Sutton Place Dev. Co. v. Abacus Mortgage Inv. Co., 826 F.2d 637, 640-41 (7th Cir. 1987), cert. denied, 485 U.S. 961, 99 L. Ed. 2d 424, 108 S. Ct. 1224 (1988), also cited by Investors, held that a dismissal by motion (i.e., a dismissal falling outside of the language of Rule 41(a)(1)) would not be considered for purposes of the two dismissal bar, because to do so would expand the exception to the rule that voluntary dismissals are without prejudice. Sutton Place limits an expansion of Rule 41(a)(1), but it hardly suggests that dismissals which fall squarely within the language of the Rule should be read out of it via an intent inquiry.
D. Whether a Dismissal Must be of All Defendants
Investors contends that under Harvey Aluminum, Inc. v. American Cyanamid Co., 203 F.2d 105 (2d Cir. 1953), cert. denied, 345 U.S. 964, 73 S. Ct. 949, 97 L. Ed. 1383, its second dismissal was not a dismissal for Rule 41(a)(1) purposes because it dismissed only Transcontinental, and dismissal of an "action" occurs only when all defendants are dismissed.
Rule 41(a) may be invoked to dismiss less than all of the parties. See, e.g., Wakefield v. Northern Telecom, Inc., 769 F.2d 109, 114 n.4 (2d Cir. 1985) (noting that Harvey Aluminum, 203 F.2d 105, is against the weight of authority); Oswalt v. Scripto, Inc., 616 F.2d 191, 194-95 (5th Cir. 1980); 5 J. W. Moore, J. D. Lucas, & T. S. Currier, Moore's Federal Practice § 41.06-1, at 41-84 to 41-89 (2d ed. 1988). We need not decide whether a Rule 41(a)(1) dismissal of less than all parties should be sufficient in every instance to trigger the two dismissal bar. We hold only that upon these facts, the Rule applies.
II. Applicability of Dismissal to Transneva Entities
Investors argues that even if the dismissal of Transcontinental was proper under the two dismissal bar, Transneva Corporation and Transneva Limited Partnership were never dismissed and therefore can not claim the benefit of the bar. The question is what relationship, if any, is required between the party twice dismissed and a party seeking to enforce the bar against the plaintiff.
Investors argues that privity is required. We recognize that Manning v. South Carolina Dept. of Highway & Public Transp., 914 F.2d 44, 48 (4th Cir. 1990), invoked privity in its analysis, but we reject the argument for a strict privity requirement. Nevertheless, we agree with Investors that the weight of authority requires at least a relationship between the dismissed party and the party seeking to claim the benefit of the bar. See, e.g., 9 C. Wright & A. Miller, Federal Practice & Procedure § 2368, at 190 (1971 & Supp. 1990) (unrelated parties should not be allowed to claim the benefit of Rule). The case relied upon by the Transneva defendants, City of Raleigh v. College Campus Apartments, 94 N.C. App. 280, 284-85, 380 S.E.2d 163, 166 (1989) (interpreting state rule identical to Rule 41(a)(1)), aff'd, 326 N.C. 360, 388 S.E.2d 768 (1990), is not to the contrary. While the court stated that no "same defendant" requirement should be read into the Rule, it also recognized that, as a factual matter, the defendant seeking to enforce the bar was "substantially the same" as the defendant dismissed; he was the sole shareholder and registered agent of the dismissed corporate defendant and had been named in the second dismissed action.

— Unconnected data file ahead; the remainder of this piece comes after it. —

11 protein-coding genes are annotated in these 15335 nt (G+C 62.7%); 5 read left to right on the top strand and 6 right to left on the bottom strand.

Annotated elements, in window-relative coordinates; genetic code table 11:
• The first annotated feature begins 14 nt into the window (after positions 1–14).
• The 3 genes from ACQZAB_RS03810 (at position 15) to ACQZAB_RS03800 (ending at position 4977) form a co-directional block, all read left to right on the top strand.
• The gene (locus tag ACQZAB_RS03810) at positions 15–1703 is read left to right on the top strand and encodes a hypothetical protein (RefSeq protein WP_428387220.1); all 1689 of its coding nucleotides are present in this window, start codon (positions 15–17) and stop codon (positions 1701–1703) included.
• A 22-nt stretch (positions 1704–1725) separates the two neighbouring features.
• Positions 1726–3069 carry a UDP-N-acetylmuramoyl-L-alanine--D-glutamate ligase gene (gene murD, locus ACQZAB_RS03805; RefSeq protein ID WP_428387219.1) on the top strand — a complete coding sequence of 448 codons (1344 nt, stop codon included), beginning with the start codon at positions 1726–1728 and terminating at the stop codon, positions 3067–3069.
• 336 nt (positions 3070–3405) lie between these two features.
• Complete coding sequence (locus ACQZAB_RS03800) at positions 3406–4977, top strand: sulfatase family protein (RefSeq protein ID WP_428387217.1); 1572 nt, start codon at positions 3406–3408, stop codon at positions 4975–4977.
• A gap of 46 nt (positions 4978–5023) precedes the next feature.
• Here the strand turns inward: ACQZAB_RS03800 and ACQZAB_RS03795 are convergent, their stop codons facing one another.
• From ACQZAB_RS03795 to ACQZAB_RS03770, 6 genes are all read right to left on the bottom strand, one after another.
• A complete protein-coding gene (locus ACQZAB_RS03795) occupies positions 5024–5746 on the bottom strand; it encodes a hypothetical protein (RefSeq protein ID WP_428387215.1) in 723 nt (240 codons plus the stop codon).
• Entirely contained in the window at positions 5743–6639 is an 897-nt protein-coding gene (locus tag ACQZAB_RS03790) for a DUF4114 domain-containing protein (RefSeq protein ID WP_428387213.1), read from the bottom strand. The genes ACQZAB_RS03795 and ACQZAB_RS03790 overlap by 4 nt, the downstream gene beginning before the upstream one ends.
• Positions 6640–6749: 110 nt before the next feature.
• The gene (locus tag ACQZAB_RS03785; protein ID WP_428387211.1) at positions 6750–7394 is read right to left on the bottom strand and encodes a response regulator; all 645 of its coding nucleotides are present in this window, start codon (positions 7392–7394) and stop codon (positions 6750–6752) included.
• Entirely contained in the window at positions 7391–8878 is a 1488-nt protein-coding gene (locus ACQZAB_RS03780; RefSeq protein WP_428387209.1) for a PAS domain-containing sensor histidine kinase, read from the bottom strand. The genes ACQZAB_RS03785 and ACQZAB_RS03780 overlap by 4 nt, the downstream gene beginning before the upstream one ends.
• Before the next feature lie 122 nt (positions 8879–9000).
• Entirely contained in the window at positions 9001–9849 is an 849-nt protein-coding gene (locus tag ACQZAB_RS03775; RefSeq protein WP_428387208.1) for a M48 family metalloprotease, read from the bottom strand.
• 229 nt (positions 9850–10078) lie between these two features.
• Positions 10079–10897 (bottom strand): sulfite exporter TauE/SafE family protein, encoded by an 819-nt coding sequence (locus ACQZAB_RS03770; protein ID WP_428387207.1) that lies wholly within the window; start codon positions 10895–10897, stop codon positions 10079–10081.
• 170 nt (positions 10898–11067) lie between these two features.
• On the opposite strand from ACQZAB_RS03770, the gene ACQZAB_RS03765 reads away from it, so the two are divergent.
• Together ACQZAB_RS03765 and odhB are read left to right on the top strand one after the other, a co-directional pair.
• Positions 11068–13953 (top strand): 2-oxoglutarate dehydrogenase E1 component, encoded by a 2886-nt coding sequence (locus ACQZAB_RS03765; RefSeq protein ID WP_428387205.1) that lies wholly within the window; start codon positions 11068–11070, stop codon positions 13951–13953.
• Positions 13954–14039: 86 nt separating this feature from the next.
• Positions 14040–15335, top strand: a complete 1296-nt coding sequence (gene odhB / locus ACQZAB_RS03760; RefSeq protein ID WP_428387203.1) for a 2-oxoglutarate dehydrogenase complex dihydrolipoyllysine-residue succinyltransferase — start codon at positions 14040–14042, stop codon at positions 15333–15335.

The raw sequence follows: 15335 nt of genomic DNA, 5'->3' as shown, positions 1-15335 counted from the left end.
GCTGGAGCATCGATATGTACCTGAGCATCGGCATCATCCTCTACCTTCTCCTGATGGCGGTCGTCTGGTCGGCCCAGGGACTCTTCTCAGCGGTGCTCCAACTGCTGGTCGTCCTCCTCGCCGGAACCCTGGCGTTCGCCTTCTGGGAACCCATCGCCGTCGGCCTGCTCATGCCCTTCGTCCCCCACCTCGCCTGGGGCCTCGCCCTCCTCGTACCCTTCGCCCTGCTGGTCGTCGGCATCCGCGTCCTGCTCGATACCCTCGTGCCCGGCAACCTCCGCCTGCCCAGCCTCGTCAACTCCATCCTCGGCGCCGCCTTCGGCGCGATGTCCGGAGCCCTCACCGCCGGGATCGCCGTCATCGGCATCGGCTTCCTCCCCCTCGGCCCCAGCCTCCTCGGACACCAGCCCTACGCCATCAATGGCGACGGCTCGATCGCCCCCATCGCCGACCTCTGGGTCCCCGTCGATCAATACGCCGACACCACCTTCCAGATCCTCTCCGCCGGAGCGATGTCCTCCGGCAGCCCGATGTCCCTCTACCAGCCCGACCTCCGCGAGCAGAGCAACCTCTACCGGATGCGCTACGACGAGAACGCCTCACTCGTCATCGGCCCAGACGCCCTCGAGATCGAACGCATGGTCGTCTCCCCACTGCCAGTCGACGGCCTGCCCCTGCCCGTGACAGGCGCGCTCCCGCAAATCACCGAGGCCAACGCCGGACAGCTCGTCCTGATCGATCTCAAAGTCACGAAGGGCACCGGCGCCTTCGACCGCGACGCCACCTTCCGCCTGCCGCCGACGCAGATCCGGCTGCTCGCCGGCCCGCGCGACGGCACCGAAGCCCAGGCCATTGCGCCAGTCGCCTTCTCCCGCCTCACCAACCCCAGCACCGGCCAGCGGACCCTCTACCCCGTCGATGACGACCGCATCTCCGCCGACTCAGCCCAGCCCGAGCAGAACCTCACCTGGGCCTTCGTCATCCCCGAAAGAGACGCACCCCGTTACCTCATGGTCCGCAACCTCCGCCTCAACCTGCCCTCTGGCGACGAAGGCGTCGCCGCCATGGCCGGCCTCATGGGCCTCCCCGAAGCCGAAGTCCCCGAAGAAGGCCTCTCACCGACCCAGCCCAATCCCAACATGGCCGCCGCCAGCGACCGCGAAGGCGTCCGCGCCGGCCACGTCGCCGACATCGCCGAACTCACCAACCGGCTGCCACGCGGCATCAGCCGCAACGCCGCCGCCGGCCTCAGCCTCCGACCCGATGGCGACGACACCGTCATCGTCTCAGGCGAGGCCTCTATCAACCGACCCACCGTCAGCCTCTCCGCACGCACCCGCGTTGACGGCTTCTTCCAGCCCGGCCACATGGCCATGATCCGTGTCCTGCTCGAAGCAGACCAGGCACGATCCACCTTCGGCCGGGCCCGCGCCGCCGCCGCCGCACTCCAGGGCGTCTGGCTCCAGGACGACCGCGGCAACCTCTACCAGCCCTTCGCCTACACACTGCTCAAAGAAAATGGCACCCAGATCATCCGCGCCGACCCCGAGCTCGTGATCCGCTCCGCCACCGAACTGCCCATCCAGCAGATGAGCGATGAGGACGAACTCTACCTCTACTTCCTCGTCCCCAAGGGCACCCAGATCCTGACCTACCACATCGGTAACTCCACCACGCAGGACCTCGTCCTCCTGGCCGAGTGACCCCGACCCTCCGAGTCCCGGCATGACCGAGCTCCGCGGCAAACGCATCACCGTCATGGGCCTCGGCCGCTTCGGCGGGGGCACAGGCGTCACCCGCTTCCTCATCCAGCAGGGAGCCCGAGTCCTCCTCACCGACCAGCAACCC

Privity, in its traditional sense, is absent, but the relationship between Transcontinental and the two Transneva defendants is substantial. As in City of Raleigh, the plaintiff named the wrong, but closely related, entity. We need not define the precise parameters of the applicable test. We hold only that the wholly-owned subsidiary and partnership in which that subsidiary is the general partner may invoke the rights of the subsidiary's parent for purposes of Rule 41(a)(1) res judicata. Investors's error is typical of the type of error motivating voluntary dismissals under Rule 41(a)(1). As a practical matter, the danger of harassment to the parent continued when the closely related Transneva entities were sued.
III. Oral Argument
Investors argues that the district court's failure to grant its request for oral argument requires reversal.
District of Nevada Local Rule 140-9 requires the court to grant requests for oral argument on motions for summary judgment made by a party opposing summary judgment unless the summary judgment motion is denied. Houston v. Bryan, 725 F.2d 516, 518 (9th Cir. 1984), held that a violation of this rule is reversible error only if the violation is prejudicial. Investors argues that because the district court evidenced some uncertainty about whether Investors's motives for dismissing were relevant, denial of oral argument was prejudicial. See Jasinski v. Showboat Operating Co., 644 F.2d 1277, 1280-81 (9th Cir. 1981). Since intent is not relevant to the Rule's application, the district court's alleged uncertainty was not pivotal.
The district court did not address Investors's privity concerns, but it permitted briefing on the question in Investors's motion to reconsider. Investors had the opportunity to apprise the district court of any arguments it believed supported its position that the Transneva entities should not be dismissed. When a party has an adequate opportunity to provide the trial court with evidence and memorandum of law, there is no prejudice since any error can be rectified by an appeal of the summary judgment. Bratt v. International Business Mach. Corp., 785 F.2d 352, 363 (1st Cir. 1986).